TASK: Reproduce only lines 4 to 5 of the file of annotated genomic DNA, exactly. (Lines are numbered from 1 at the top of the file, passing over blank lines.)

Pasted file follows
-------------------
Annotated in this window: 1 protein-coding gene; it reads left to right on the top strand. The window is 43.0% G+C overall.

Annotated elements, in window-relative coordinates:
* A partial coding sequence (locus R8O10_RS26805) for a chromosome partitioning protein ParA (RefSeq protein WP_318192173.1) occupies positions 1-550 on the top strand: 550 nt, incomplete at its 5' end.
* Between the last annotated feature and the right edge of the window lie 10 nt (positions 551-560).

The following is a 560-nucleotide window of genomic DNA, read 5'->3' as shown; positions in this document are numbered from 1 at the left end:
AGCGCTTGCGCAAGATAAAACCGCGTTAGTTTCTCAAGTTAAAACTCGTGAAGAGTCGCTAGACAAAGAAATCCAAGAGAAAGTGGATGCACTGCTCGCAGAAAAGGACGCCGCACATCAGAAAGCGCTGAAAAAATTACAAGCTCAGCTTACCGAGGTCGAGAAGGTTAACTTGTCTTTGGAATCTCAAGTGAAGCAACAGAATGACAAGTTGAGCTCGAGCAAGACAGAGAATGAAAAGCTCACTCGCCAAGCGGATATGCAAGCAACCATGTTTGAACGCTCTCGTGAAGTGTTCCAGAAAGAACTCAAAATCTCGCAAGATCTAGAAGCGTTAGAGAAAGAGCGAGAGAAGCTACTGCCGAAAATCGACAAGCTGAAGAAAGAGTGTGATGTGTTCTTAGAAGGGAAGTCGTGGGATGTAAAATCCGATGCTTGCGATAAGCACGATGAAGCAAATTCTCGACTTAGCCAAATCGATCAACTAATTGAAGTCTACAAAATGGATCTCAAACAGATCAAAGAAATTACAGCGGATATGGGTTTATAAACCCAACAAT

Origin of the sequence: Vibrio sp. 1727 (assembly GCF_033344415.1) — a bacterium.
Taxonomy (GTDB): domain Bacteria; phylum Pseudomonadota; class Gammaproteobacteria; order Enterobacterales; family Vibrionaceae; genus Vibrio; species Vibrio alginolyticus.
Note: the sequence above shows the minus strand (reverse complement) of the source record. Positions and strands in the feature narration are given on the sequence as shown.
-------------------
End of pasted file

* Between the last annotated feature and the right edge of the window lie 10 nt (positions 551-560).

The following is a 560-nucleotide window of genomic DNA, read 5'->3' as shown; positions in this document are numbered from 1 at the left end: